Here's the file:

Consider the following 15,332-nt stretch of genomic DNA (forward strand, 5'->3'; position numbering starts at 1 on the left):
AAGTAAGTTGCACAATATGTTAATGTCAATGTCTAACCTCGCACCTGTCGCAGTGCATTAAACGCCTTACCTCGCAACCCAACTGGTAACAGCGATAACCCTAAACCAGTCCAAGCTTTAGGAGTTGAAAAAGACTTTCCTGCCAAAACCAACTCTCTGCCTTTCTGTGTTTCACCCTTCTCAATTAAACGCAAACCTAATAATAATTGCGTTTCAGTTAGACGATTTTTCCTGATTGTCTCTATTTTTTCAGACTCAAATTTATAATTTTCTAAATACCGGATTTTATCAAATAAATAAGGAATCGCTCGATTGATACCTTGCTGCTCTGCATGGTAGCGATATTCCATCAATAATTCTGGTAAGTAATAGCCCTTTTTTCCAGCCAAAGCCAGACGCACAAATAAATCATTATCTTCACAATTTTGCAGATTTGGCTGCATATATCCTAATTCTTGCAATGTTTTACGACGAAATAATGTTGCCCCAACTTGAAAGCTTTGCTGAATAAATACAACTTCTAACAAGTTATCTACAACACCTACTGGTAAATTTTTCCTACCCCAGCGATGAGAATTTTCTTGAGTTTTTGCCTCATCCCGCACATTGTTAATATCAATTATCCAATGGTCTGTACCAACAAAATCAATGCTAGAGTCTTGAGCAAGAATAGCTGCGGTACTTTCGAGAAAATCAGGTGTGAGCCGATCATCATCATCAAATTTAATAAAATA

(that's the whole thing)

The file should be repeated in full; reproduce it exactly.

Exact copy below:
Consider the following 15,332-nt stretch of genomic DNA (forward strand, 5'->3'; position numbering starts at 1 on the left):
AAGTAAGTTGCACAATATGTTAATGTCAATGTCTAACCTCGCACCTGTCGCAGTGCATTAAACGCCTTACCTCGCAACCCAACTGGTAACAGCGATAACCCTAAACCAGTCCAAGCTTTAGGAGTTGAAAAAGACTTTCCTGCCAAAACCAACTCTCTGCCTTTCTGTGTTTCACCCTTCTCAATTAAACGCAAACCTAATAATAATTGCGTTTCAGTTAGACGATTTTTCCTGATTGTCTCTATTTTTTCAGACTCAAATTTATAATTTTCTAAATACCGGATTTTATCAAATAAATAAGGAATCGCTCGATTGATACCTTGCTGCTCTGCATGGTAGCGATATTCCATCAATAATTCTGGTAAGTAATAGCCCTTTTTTCCAGCCAAAGCCAGACGCACAAATAAATCATTATCTTCACAATTTTGCAGATTTGGCTGCATATATCCTAATTCTTGCAATGTTTTACGACGAAATAATGTTGCCCCAACTTGAAAGCTTTGCTGAATAAATACAACTTCTAACAAGTTATCTACAACACCTACTGGTAAATTTTTCCTACCCCAGCGATGAGAATTTTCTTGAGTTTTTGCCTCATCCCGCACATTGTTAATATCAATTATCCAATGGTCTGTACCAACAAAATCAATGCTAGAGTCTTGAGCAAGAATAGCTGCGGTACTTTCGAGAAAATCAGGTGTGAGCCGATCATCATCATCAAATTTAATAAAATA